As to the second (public interest) pre-condition in paragraph 20 of the new Code, if that corner of Islington lost the mobile phone coverage provided by the claimants, for no matter how short the inconvenience, it was likely to be regarded by the public as an unacceptable break in a service they expected to be available to them at all times. It would be damaging to the public interest identified in paragraph 21. So the Tribunal accepted that there was a risk.

The Tribunal should not approach an application for interim rights on the basis that a Code operator should be required to extract the maximum delaying tactics for the rights it may enjoy elsewhere. The operators could not be expected to forego the sensible commercial approach that they begin work at Threadgold House, complete it in an orderly manner and then decommission at Leroy House all within a timescale agreed with the landlord of Leroy House.

The Tribunal was therefore satisfied that the claimants had made out a good arguable case that the paragraph 21 conditions were met, subject to one additional point.

If it transpired that planning permission was not obtained for the re-development of Leroy House, so that the removal of the claimant’s equipment was not required, the balance of public interest against private prejudice would tip the other way. The claimants would then be able to remain in their current location and the public would not be disadvantaged. So it seemed appropriate here that an order for the imposition of interim rights should be conditional on planning permission being granted to the owners of Leroy House to enable them to carry out the works of demolition and reconstruction which they proposed.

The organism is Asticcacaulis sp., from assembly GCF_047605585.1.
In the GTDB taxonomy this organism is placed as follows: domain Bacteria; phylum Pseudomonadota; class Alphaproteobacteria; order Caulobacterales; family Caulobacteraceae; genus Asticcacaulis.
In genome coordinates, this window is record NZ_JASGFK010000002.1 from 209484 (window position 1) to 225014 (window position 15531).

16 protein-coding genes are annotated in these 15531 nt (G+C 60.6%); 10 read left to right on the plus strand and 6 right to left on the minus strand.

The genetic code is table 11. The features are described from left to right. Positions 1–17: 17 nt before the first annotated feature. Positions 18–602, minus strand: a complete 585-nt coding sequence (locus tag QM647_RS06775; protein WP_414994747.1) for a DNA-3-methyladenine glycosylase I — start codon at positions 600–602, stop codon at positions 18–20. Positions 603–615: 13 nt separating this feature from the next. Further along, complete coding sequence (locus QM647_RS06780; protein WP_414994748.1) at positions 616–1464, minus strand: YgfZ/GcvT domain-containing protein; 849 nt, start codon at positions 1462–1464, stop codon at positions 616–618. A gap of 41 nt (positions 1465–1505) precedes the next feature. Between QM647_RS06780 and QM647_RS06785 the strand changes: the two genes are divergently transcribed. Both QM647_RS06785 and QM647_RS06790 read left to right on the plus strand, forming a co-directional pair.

While the position in relation to planning permission was uncertain there may be some interim rights, such as to undertake a non-intrusive survey, which might further the design of the claimants’ intended works and which it would be sensible to allow straightaway. There should be no need for intrusive works, and no requirement for scaffolding, equipment, cranes, noisy or inconvenient works on the roof of Threadgold House until it was known whether the planning permission was available for the re-development of Leroy House.

The claimants’ proposed agreement under paragraph 20 need not be an elaborate document if it is only going to be of 3 or 4 months duration. It ought to impose no obligations on the site owner other than an obligation not to derogate from the rights which had been granted. It should require no other covenants or undertakings from the site owner. It should put the full risk of the operation which the operators wished to undertake on the operators and none of the risk on the site provider.

As to the consideration payable to the Council, the Tribunal directed that the claimants make payments on account of the final consideration at the £2,551.00 per annum they had suggested. The Tribunal would determine the appropriate consideration when it determined the paragraph 20 application for full Code rights. If the Tribunal fixed a higher figure it would be payable retrospectively by the operators.

This blog is posted out of general interest. It does not replace the need to get bespoke legal advice in individual cases.

Does the new Telecoms Code permit preliminary site suitability surveys?

Does the new Telecoms Code give the tribunal power to impose an agreement allowing access to a building to investigate it’s suitability for the installation of electronic communications apparatus?

The procedure in paragraph 26 of the new code enables interim rights to be obtained without the operator having to prove that the pre-conditions in paragraph 21, which apply to the imposition of a full Code agreement, are met. That is because under paragraph 26(3)(b) the operator need only satisfy the tribunal that it has “a good arguable case” that qualifying tests in paragraph 21 are met.